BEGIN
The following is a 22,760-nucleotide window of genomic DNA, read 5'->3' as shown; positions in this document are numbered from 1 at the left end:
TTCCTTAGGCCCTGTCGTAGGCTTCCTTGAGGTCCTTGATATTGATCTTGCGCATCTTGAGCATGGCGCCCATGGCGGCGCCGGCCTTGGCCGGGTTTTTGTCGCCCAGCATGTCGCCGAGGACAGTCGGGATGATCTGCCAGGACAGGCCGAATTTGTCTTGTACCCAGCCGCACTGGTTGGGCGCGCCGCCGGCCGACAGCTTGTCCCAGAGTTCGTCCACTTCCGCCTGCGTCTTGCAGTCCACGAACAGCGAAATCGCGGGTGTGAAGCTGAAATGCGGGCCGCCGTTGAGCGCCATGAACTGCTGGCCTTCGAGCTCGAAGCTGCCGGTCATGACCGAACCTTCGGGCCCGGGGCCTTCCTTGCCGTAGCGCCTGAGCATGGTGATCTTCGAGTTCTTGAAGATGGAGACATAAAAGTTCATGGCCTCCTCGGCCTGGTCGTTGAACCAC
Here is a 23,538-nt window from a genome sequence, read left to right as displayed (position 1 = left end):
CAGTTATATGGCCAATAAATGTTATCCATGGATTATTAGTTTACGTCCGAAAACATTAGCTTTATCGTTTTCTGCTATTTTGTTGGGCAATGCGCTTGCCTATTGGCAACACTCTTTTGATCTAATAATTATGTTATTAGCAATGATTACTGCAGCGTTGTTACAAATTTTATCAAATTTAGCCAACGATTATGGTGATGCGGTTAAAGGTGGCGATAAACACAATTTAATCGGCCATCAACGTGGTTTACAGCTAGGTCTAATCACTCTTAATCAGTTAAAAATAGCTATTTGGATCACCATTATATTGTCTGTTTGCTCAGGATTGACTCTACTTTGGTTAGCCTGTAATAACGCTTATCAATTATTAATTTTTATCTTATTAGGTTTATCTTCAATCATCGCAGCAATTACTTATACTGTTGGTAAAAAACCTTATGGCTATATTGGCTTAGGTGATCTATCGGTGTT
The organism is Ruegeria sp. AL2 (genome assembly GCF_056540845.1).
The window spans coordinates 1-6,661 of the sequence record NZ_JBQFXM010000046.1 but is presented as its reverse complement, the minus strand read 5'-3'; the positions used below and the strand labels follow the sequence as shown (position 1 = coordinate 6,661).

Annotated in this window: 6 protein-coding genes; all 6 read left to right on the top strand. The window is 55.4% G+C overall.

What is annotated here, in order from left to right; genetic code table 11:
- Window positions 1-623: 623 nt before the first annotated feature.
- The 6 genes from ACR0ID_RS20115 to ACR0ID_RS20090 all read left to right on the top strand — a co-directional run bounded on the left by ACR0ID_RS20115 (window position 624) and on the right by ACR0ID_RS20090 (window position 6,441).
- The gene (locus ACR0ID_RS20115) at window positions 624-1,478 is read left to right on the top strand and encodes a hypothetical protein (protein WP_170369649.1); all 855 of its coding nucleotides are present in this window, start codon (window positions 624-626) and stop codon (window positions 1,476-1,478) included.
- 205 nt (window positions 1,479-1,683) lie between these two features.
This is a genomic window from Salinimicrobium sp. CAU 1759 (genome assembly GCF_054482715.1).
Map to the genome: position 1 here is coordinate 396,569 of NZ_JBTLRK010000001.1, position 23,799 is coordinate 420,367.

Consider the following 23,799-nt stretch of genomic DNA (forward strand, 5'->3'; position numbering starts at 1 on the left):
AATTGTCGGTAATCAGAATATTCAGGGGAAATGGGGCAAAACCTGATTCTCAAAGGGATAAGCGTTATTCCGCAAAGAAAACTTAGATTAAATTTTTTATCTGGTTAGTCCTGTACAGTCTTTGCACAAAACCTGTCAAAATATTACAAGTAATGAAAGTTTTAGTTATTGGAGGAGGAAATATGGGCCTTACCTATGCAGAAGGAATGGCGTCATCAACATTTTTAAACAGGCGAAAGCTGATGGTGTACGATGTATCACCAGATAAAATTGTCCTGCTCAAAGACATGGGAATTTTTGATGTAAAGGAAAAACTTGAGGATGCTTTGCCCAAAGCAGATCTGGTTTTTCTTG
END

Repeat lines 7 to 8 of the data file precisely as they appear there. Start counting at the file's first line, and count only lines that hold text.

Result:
Annotated in this window: 6 protein-coding genes; all 6 read left to right on the top strand. The window is 55.4% G+C overall.

What is annotated here, in order from left to right; genetic code table 11: